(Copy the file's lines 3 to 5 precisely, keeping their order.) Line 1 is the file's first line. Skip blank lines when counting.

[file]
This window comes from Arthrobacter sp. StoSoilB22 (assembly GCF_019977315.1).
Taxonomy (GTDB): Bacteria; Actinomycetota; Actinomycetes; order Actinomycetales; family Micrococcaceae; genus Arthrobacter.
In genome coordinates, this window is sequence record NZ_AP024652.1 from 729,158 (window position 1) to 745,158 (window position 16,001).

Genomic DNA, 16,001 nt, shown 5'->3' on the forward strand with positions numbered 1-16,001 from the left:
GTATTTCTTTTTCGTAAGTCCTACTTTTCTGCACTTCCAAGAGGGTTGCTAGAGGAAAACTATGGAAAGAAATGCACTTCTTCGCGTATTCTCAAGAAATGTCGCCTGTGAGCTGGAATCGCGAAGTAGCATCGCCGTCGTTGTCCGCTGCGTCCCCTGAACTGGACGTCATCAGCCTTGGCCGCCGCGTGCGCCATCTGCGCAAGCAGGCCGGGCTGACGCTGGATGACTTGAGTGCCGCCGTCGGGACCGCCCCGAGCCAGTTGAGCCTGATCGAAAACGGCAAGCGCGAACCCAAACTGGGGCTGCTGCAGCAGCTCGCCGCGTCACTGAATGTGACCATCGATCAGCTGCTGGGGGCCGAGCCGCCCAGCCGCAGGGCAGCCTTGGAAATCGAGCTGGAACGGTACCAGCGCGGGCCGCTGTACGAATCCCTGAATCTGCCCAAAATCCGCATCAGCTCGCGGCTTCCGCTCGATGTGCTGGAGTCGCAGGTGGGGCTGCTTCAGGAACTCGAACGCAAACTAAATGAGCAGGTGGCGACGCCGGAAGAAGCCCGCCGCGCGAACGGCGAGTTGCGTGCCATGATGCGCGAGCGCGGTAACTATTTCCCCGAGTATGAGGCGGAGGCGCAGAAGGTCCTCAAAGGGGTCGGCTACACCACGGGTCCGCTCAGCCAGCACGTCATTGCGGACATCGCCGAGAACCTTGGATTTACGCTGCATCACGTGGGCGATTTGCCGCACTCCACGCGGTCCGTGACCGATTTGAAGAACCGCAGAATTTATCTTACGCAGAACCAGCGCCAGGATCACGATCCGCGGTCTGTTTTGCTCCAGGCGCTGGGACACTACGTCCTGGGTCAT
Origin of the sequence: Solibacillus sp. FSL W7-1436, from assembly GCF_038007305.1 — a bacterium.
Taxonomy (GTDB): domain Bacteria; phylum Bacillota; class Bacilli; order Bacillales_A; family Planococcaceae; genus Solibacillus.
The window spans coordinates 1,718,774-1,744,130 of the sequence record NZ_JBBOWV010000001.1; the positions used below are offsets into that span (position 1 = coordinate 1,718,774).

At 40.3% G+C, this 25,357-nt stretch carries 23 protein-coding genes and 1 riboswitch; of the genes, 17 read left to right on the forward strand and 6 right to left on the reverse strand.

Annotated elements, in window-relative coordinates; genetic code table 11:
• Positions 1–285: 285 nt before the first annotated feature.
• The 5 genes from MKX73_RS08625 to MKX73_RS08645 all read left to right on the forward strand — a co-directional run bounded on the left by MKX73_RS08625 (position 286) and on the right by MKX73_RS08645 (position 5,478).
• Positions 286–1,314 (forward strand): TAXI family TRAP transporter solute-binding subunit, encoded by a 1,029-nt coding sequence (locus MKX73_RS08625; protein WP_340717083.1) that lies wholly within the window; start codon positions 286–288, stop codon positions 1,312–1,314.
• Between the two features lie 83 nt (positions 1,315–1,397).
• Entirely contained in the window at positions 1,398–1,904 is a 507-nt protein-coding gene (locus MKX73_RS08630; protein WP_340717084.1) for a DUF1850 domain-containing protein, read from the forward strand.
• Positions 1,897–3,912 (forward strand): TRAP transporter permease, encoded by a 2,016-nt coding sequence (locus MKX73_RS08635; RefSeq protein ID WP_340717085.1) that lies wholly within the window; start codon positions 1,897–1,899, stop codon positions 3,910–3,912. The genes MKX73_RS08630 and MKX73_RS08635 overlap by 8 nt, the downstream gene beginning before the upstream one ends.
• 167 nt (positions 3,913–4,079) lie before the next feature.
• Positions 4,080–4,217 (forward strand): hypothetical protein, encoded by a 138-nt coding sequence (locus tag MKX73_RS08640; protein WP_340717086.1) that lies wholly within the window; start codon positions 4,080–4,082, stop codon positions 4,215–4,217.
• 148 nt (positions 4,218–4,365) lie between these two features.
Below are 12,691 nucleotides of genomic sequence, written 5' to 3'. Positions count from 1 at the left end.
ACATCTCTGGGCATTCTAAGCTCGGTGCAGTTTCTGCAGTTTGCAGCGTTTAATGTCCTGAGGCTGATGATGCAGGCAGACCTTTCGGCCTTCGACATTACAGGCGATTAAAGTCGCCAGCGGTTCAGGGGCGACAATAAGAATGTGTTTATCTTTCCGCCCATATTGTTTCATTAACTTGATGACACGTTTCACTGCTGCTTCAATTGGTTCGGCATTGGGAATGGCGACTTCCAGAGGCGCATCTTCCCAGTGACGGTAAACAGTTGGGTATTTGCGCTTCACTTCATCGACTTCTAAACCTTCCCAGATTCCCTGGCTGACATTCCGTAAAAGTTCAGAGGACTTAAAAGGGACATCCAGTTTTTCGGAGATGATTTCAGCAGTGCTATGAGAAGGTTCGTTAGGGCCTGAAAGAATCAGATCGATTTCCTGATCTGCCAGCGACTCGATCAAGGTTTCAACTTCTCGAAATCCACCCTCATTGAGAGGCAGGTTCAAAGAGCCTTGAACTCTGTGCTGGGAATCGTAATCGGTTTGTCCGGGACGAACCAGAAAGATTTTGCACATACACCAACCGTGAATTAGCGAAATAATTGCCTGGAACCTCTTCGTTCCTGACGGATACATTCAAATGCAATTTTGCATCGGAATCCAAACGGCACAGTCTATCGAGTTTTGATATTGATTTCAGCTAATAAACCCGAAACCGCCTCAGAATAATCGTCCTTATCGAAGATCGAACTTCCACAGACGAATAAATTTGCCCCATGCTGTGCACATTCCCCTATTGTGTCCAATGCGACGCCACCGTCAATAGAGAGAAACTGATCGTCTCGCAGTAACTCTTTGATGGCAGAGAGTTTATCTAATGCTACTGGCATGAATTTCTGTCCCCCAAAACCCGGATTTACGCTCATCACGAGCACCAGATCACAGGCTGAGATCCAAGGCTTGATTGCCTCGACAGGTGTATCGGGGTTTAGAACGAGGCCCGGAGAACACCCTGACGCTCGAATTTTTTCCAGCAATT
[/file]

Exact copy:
In genome coordinates, this window is sequence record NZ_AP024652.1 from 729,158 (window position 1) to 745,158 (window position 16,001).

Genomic DNA, 16,001 nt, shown 5'->3' on the forward strand with positions numbered 1-16,001 from the left:
GTATTTCTTTTTCGTAAGTCCTACTTTTCTGCACTTCCAAGAGGGTTGCTAGAGGAAAACTATGGAAAGAAATGCACTTCTTCGCGTATTCTCAAGAAATGTCGCCTGTGAGCTGGAATCGCGAAGTAGCATCGCCGTCGTTGTCCGCTGCGTCCCCTGAACTGGACGTCATCAGCCTTGGCCGCCGCGTGCGCCATCTGCGCAAGCAGGCCGGGCTGACGCTGGATGACTTGAGTGCCGCCGTCGGGACCGCCCCGAGCCAGTTGAGCCTGATCGAAAACGGCAAGCGCGAACCCAAACTGGGGCTGCTGCAGCAGCTCGCCGCGTCACTGAATGTGACCATCGATCAGCTGCTGGGGGCCGAGCCGCCCAGCCGCAGGGCAGCCTTGGAAATCGAGCTGGAACGGTACCAGCGCGGGCCGCTGTACGAATCCCTGAATCTGCCCAAAATCCGCATCAGCTCGCGGCTTCCGCTCGATGTGCTGGAGTCGCAGGTGGGGCTGCTTCAGGAACTCGAACGCAAACTAAATGAGCAGGTGGCGACGCCGGAAGAAGCCCGCCGCGCGAACGGCGAGTTGCGTGCCATGATGCGCGAGCGCGGTAACTATTTCCCCGAGTATGAGGCGGAGGCGCAGAAGGTCCTCAAAGGGGTCGGCTACACCACGGGTCCGCTCAGCCAGCACGTCATTGCGGACATCGCCGAGAACCTTGGATTTACGCTGCATCACGTGGGCGATTTGCCGCACTCCACGCGGTCCGTGACCGATTTGAAGAACCGCAGAATTTATCTTACGCAGAACCAGCGCCAGGATCACGATCCGCGGTCTGTTTTGCTCCAGGCGCTGGGACACTACGTCCTGGGTCAT